David Bourget (Western Ontario)
David Chalmers (ANU, NYU)
Rafael De Clercq
Ezio Di Nucci
Jack Alan Reynolds
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Stanford Encyclopedia of Philosophy (2008)
War should be understood as an actual, intentional and widespread armed conflict between political communities. Thus, fisticuffs between individual persons do not count as a war, nor does a gang fight, nor does a feud on the order of the Hatfields versus the McCoys. War is a phenomenon which occurs only between political communities, defined as those entities which either are states or intend to become states (in order to allow for civil war). Classical war is international war, a war between different states, like the two World Wars. But just as frequent is war within a state between rival groups or communities, like the American Civil War. Certain political pressure groups, like terrorist organizations, might also be considered “political communities,” in that they are associations of people with a political purpose and, indeed, many of them aspire to statehood or to influence the development of statehood in certain lands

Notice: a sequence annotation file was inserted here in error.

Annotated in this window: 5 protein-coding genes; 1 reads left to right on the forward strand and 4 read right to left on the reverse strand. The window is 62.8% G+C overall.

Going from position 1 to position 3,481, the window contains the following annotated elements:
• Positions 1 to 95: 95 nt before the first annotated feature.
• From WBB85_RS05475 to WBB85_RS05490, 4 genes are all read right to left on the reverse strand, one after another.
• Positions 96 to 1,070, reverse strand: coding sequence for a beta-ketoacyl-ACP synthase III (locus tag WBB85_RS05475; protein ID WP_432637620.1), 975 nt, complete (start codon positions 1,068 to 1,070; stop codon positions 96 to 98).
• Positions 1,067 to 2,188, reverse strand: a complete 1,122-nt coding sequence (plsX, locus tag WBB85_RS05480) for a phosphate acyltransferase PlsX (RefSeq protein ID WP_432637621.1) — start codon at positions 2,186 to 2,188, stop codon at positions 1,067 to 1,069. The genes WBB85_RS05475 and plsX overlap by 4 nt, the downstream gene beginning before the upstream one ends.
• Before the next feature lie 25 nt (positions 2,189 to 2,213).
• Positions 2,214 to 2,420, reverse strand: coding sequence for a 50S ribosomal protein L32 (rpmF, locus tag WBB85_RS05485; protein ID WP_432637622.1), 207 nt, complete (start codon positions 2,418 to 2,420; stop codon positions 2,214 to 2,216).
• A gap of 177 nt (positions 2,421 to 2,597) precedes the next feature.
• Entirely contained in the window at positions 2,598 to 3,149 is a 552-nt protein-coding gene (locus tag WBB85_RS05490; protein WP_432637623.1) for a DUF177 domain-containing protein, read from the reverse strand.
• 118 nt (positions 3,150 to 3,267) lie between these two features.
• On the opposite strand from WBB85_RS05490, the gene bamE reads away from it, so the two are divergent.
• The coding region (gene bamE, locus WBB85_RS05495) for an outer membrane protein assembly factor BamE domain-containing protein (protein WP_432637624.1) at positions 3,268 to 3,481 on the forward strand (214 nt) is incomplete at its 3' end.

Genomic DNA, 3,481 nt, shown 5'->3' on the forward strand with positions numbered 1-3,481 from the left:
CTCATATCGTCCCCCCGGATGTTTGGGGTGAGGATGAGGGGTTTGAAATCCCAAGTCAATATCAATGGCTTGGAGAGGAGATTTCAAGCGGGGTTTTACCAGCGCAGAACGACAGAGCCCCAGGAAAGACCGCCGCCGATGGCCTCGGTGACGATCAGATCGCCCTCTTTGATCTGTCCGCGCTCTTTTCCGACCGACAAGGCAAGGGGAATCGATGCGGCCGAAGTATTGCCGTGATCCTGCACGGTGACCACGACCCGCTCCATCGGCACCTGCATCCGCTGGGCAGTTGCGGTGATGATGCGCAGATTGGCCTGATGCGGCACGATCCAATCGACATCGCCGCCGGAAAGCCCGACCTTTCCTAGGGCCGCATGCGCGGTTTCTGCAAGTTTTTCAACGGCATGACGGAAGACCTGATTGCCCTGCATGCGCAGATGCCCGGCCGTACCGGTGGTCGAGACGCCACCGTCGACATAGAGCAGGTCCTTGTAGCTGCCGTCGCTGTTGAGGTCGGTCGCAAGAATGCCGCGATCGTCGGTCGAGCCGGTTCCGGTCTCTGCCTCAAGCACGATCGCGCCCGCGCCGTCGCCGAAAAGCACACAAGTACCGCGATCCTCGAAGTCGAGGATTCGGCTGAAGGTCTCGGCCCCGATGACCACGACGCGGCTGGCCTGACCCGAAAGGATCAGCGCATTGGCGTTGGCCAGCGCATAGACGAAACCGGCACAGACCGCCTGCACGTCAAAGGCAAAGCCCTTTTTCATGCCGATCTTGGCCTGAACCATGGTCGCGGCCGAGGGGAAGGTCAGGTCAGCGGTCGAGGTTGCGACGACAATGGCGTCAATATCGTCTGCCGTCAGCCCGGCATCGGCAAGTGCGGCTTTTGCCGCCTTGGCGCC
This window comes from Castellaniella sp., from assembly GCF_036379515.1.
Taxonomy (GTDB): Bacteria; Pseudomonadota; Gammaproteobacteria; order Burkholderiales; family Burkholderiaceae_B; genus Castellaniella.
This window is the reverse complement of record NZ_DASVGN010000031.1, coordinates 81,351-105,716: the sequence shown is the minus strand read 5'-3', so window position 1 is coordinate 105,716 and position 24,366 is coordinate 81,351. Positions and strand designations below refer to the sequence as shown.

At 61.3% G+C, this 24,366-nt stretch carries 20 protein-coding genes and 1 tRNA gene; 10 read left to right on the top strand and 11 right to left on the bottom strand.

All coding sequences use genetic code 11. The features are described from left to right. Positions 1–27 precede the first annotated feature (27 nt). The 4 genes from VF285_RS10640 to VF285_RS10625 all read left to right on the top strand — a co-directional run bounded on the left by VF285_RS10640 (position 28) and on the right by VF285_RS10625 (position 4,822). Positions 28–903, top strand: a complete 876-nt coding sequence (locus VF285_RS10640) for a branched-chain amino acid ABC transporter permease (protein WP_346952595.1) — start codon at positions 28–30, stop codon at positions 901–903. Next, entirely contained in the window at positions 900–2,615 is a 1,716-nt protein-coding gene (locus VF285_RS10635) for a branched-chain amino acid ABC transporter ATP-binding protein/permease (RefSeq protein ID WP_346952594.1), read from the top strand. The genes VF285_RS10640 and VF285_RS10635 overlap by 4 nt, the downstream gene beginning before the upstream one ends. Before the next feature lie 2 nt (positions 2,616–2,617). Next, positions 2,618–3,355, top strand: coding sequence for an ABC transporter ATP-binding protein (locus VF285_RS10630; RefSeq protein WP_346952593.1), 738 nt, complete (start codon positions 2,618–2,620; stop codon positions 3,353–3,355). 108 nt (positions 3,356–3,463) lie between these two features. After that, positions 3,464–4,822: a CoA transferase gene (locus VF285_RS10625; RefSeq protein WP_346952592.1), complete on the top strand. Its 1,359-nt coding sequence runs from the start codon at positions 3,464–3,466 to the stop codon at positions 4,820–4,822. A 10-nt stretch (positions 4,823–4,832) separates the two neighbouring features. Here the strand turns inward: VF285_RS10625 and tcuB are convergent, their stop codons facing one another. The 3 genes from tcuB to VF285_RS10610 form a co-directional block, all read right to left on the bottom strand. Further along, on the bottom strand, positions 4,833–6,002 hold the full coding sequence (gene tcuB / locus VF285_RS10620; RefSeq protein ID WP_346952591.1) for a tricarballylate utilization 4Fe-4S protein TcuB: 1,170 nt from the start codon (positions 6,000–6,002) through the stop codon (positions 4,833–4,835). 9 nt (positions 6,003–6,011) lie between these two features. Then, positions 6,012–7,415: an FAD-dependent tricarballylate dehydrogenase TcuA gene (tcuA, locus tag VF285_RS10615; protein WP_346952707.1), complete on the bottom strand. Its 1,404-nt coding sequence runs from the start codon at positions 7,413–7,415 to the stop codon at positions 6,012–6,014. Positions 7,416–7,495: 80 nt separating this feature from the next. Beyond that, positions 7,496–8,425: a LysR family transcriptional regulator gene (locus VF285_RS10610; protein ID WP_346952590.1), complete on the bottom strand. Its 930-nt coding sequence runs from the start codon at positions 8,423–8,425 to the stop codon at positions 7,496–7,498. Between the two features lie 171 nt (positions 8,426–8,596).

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Jonathan Parry (2015). Just War Theory, Legitimate Authority, and Irregular Belligerency. Philosophia 43 (1):175-196.
Christopher Toner (2010). The Logical Structure of Just War Theory. Journal of Ethics 14 (2):81-102.
Duncan Purves, Ryan Jenkins & Bradley J. Strawser (2015). Autonomous Machines, Moral Judgment, and Acting for the Right Reasons. Ethical Theory and Moral Practice 18 (4):851-872.
Jeffrey Kovac (2013). Science, Ethics and War: A Pacifist's Perspective. Science and Engineering Ethics 19 (2):449-460.
Linda Johansson (2011). Is It Morally Right to Use Unmanned Aerial Vehicles (UAVs) in War? Philosophy and Technology 24 (3):279-291.
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